The Deadwight Loss of Thanksgiving Dinner Potlucks

I’m not one of these people who complains about the deadweight loss of Christmas. If you want to get all homo economicus, presents are a valuable signal: finding out how well someone really knows you is hard (expensive), whereas buying a book or even a TV is easy (cheap). Potlucks, on the other hand, bug me to no end.

Cooking has obvious economies of scale: cooking ten times as much of a dish takes perhaps twice as long; and cooking ten times as many dishes has about the same overhead, because so much can be done in parallel (and the relative overhead is even lower, if you consider cleanup time). Having each person prepare a single dish is the most inefficient possible way to go about it. Furthermore, not everyone has the same aptitude for cooking: division of labor, people! Worse yet, each person inevitably brings at least one dish or dessert that’s large enough to feed five or ten people (and oftentimes more than one), so there’s an order of magnitude food than necessary, much of which goes to waste (leftovers aren’t as good as freshly made food, so this is lossy even if the food gets eaten).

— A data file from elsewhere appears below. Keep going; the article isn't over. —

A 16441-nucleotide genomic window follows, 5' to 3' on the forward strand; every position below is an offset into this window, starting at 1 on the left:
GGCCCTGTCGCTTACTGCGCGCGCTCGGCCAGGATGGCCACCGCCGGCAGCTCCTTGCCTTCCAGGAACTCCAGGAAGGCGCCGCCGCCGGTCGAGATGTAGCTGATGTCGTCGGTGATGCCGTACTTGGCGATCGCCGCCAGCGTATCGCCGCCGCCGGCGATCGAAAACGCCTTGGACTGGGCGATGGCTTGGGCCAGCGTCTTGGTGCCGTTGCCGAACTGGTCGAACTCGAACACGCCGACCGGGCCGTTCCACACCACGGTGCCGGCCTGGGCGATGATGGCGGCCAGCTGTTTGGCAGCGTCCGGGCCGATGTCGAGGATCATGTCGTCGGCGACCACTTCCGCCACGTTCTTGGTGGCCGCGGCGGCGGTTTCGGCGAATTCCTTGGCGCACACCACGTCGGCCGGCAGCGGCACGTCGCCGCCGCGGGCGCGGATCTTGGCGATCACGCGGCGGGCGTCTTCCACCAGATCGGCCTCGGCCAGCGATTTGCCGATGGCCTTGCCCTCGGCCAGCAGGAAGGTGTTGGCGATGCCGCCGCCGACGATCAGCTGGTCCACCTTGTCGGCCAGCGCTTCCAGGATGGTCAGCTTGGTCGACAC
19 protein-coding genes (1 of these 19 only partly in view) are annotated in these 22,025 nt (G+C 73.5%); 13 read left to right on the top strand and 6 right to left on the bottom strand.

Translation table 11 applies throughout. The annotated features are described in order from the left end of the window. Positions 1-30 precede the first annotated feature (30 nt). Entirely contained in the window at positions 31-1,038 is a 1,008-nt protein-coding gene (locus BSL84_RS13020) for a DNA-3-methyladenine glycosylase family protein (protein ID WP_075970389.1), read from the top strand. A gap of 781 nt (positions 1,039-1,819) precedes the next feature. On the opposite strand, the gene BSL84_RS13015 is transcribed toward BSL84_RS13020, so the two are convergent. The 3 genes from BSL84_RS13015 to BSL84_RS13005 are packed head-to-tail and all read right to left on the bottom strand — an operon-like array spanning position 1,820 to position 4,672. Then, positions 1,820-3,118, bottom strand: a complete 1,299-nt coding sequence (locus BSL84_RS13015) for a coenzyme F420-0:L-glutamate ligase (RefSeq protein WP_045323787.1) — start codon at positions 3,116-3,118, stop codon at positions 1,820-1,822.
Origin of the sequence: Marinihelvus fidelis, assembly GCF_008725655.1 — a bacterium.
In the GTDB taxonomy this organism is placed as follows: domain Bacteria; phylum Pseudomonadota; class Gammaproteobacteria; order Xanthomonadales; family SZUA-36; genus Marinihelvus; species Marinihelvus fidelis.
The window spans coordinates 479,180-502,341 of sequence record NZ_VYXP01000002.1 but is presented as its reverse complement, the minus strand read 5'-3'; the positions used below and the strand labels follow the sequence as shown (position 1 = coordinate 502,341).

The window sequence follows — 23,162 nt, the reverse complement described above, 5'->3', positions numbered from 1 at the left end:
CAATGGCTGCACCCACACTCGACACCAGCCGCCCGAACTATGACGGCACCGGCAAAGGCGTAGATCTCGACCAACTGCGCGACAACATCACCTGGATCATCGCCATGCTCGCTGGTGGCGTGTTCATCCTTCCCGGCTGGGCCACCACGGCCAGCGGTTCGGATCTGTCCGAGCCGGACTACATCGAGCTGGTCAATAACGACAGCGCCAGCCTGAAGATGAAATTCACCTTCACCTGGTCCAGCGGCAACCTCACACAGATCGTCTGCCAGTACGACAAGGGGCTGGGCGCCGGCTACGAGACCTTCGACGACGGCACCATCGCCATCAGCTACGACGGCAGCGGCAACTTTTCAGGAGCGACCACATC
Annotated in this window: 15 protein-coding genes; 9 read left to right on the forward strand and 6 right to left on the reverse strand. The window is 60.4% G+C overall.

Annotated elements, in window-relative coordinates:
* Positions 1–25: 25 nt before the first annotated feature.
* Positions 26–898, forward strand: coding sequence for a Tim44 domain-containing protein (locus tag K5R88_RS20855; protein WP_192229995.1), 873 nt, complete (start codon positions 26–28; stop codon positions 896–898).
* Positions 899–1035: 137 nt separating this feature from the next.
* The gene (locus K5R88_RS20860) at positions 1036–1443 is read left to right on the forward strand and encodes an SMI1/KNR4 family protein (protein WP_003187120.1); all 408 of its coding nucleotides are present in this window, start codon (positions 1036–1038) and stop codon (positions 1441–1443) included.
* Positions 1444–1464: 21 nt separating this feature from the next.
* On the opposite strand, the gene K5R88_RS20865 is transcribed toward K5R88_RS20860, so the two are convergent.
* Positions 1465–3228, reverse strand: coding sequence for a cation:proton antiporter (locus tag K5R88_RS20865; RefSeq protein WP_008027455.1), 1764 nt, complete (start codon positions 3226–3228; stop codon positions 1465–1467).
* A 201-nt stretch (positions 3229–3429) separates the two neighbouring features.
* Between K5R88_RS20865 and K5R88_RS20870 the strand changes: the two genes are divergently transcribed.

P.S. If you’re in Austin, and want some leftover pie (apple, pecan, or pumpkin), cake (chocolate), side dishes (green bean casserole, stuffing, or gravy), meat (turkey or chicken), or meat substitute (seitan or tofu) let me know.

The Deadwight Loss of Thanksgiving Dinner Potlucks